The Shared Responsibility Model, aka It’s your data so you need to back it up
While SaaS, PaaS and IaaS are great technologies, and can prove very useful to many businesses, there are some caveats. One of these caveats is the Shared Responsibility Model.
On Premises Hardware, Software and Data
When a business runs it’s own mail servers and sharepoint servers within the office building, it is a given that they are responsible for all of the IT hardware, software, and the data. Backups onsite and disaster recovery offsite are a well understood requirement. But what happens if you choose to take advantage of any cloud based technology? What if you want to move some things to the cloud and keep some data onsite? What if you want to go to the cloud completely?
All things as a Service
Today we have Software as a Service, (SaaS), Platform as a Service, (PaaS) and Infrastructure as a Service, (IaaS).
SaaS allows for the hosting of line of business applications, and the servers they run on, in the cloud. This would mean, Word, Excel, Outlook, Exchange Servers and all the data that these applications create a pass reside in the cloud. PaaS does much the same, but it is geared towards the development and scaling of applications and software. IaaS allows for the hosting of servers and their workloads in the cloud, thus relieving the end user of the need to house, cool, power and maintain these systems.
Moving from IaaS to Saas, we are shifting the shared responsibility for the maintenance of the components that combine to provide our Information Technology environment. With IaaS we no longer have to worry about the responsibility for our server and networking hardware. Moving to PaaS, we no longer worry about our server Operating Systems and to varying degrees, our network and application controls. Choosing SaaS, we have the least responsibility for our hardware and applications. Pretty much all we need is a laptop and a connection to the internet, everything else is in the cloud.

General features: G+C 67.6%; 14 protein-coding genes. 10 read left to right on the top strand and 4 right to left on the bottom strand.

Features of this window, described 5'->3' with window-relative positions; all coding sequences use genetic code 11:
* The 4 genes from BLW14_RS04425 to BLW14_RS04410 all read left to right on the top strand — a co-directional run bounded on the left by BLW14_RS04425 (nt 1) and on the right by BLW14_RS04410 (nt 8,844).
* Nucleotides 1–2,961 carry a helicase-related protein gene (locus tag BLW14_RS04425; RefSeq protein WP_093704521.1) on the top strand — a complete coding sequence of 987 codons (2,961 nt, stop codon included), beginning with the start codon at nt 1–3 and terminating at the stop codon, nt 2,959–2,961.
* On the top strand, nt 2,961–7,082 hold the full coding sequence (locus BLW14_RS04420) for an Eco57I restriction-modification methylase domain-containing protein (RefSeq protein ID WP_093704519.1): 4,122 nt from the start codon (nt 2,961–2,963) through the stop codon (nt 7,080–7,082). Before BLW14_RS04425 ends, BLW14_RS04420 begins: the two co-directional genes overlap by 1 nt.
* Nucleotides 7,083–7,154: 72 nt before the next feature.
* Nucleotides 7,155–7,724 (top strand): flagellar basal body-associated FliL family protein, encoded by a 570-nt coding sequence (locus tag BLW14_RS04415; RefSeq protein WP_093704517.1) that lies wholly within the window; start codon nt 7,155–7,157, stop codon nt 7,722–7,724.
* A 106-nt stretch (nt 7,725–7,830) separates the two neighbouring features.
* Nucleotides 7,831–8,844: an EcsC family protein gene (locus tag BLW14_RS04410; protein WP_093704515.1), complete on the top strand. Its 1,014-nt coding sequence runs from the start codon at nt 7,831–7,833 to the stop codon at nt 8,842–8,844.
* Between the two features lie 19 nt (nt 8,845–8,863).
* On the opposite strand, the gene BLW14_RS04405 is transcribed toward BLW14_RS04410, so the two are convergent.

However, there is one component that we always have to be concerned about, and that is our Data! Regardless of you much responsibility you hand over to a cloud host, your data is your responsibility. Always!
For Azure, the shared responsibility model leaves a hole that needs to be filled, and there are no really good native solutions for backing up your data. Although the data stores may well be Fault Tolerant, they are not immune to data corruption or data deletion.
Taking care of your data responsibilities
There are 3rd party applications that can help fill this gap and preserve your data. The front runners here would be Druva, Veeam and Acronis. These companies all have their strengths. For our purposes we will need to back up Exchange mailboxes, Sharepoint sites, OneDrive folders and Teams data. Our backups need to be version-able to allow for a clean restore of data in case of a ransomware breach. The ability to restore historic files containing essential data is also a big plus. Secure data transfer and storage is also an absolute requirement.
For my money, Druva does all of this and more, centrally managed, secure and for a very reasonable price per user.
If you use MS 365, whether it is just for email or for the entire suite of applications, you need to be backing up your data. Remember, when it comes to responsibility for your data, your cloud provider, whoever they may be, they have already washed their hands of that responsibility.